Shmuel Lahis shot all remaining men in a Lebanese village and then blew up the house ‘to make a mass grave.’ He received one year in prison, a punishment later revoked, was pardoned by the president and went on to head the Jewish Agency
In 1948, during the War of Independence’s Operation Hiram, the soldiers of the Carmeli Brigade took over the Hula village in Lebanon. The commander was Shmuel Lahis, 22. “It was a notorious, nasty village,” Shmuel Lahis later recalled.
Lahis reported to the deputy battalion commander, Dov Yirmiya, that the village had been taken without a fight and that most of its residents had fled. He added, however, that about 35 men remained in the village and that he had put them all in a building. “Do you want us to deport them?” Lahis asked Yirmiya, as Dan Yahav wrote in his book “Purity of Arms – Ethos, Myth and Reality 1936-1956.” Yirmiya left to consult with headquarters. When he returned to the village the next day he noticed that the faces of the soldiers around him were pale. “Where are the prisoners?” he asked.
“The company commander and sergeant major shot them all with a machine gun,” he was told, “and then they blew up the house on them, so that they could have a mass grave.” Different accounts put the number of dead from 34 to 58.
“I never imagined that a guy like Lahis would be able to murder captives in cold blood,” Yirmiya said. He said Lahis claimed that the murder was an act of revenge for the slaughter of his friends in Haifa.
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“Hula was but one in a series of atrocities committed during Operation Hiram,” Benny Morris wrote in his book “1948.” According to Morris, some 200 Arab civilians and prisoners were killed in the operation.
Lahis was charged with murder. His lawyers said in the special military tribunal in Haifa that the judges had no authority to try him, as his offenses had been committed outside the borders of the state. The issue reached the High Court of Justice. The justices first dealt with the principle issue of whether the military courts were subordinate to the High Court – and answered in the affirmative. The court later rejected the claim that it wasn’t authorized to try a soldier for offenses he committed outside Israel.
Yirmiya, who later became a left-wing activist and died in 2016 at the age of 101, testified at the trial that the murder victims were captives. Lahis said in his defense that his motives in killing them were military-related. The court convicted Lahis of murder, and sentenced him to seven years in prison – reduced to one year after an appeal. “The community was thrown into a whirlpool of blood,” the judges wrote, “and it was clear that not only our existence as a state, but our physical existence, was in grave danger. It is no surprise that an intense hatred for the Arabs was born.”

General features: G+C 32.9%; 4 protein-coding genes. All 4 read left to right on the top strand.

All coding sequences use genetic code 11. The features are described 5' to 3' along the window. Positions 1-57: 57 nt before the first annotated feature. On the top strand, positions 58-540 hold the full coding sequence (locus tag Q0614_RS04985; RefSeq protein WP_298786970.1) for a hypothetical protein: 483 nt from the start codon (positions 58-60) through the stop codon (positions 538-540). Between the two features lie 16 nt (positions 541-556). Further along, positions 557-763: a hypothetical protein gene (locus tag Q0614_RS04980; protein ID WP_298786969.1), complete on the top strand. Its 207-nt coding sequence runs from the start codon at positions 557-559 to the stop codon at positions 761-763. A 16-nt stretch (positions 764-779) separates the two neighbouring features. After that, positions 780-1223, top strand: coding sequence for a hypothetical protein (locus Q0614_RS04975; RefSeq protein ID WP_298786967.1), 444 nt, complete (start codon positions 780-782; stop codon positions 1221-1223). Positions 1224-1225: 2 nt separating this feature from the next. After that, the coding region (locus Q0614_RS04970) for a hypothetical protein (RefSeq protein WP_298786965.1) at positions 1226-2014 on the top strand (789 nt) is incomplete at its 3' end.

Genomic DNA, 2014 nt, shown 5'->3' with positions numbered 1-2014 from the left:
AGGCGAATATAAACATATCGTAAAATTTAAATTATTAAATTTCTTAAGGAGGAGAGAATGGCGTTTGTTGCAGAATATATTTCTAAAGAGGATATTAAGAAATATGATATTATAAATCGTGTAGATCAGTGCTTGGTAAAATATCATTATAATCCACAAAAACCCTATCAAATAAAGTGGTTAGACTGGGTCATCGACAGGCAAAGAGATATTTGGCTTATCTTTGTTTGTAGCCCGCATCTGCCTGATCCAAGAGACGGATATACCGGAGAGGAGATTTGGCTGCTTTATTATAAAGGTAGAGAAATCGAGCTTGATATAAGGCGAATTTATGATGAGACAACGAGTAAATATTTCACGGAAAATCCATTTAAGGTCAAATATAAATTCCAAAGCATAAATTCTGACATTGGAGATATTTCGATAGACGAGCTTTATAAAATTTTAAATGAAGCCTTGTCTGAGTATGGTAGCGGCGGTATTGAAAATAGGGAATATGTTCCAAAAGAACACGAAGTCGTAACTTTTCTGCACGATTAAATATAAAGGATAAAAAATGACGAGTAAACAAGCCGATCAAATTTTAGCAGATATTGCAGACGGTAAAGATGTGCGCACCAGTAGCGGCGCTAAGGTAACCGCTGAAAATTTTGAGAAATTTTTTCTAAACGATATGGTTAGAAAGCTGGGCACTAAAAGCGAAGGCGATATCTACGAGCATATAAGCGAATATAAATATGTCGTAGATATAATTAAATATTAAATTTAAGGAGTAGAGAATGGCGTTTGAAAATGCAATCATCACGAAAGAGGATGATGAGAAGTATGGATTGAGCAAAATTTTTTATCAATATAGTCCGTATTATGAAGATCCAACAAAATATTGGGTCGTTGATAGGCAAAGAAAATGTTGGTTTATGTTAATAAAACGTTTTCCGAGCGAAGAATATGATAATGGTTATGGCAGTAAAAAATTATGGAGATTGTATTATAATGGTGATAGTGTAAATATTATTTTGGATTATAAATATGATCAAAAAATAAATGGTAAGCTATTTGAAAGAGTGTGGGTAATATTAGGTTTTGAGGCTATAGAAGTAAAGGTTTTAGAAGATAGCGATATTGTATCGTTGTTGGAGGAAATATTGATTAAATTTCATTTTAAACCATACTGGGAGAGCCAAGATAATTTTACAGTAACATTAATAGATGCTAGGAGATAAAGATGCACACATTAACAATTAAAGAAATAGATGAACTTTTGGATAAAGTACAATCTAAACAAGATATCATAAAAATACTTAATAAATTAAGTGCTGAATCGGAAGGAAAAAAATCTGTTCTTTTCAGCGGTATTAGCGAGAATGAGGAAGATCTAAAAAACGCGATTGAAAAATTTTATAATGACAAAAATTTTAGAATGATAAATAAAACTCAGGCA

In later years, Justice Chaim Dvorin said that “It was hard for me to accept a situation in which we sit behind a table and try a man who acted in battle the way he did. Could he have known at the time who was innocent and who was an enemy?”
Later, President Weizmann revoked Lahis’ punishment, and Lahis received a pardon from President Ben Zvi. This enabled him to become a lawyer, after having studied law at the Hebrew University in Jerusalem.
Lahis was born in Chortkiv, Poland (now Ukraine) in 1926 and immigrated to Israel with his parents in 1933. The family settled in Haifa and Lahis studied in the Netzah Yisrael school in the city, after which he enlisted in the Hagana. He took part in the IDF’s first officers course and fought in several battles and operations – including the defense of Haifa, during which he was ordered to “clean the area of Arabs,” as he told the NGO Toldot Yisrael.
In June 1948, Lahis was called on to guard the detainees of the Altalena ship in Tel Aviv, and shot at one of them – accidentally, he said. In his defense, he claimed that he was trying to quiet the commotion among the detainees, and asked to fire a warning shot to bring back the detainees who escaped.
In Operation Hiram, he took pride in receiving 11 letters of surrender from Arab villages in the north, but never spoke of his participation in the Hula massacre. After his military service, Lahis established a law office for the Jewish Agency and the World Zionist Organization. In 1978, he was named president of the Jewish Agency. His commander M., Yirmiya, and one of the Altalena detainees attempted to block his selection for the position, but failed.
In 1979, Lahis recommended making Jerusalem Day a national holiday to commemorate the liberation of the city in the 1967 war, a recommendation that was codified 18 years later. In 1980, he published a report on immigration from Israel to the United States, garnering criticism. He argued that those who return after leaving the country should receive the same benefits that new immigrants get upon their return. A year later, he was fired.
He continued in his effort, and started the NGO “Citizens for the Prevention of Yerida,” using the Zionist term “descent” to mean leaving Israel. He received the Chairman of the Knesset prize in 1989 for “increasing Aliyah, preventing yerida, and easing integration.” He died this month at the age of 93, leaving behind a spouse, two daughters and a granddaughter.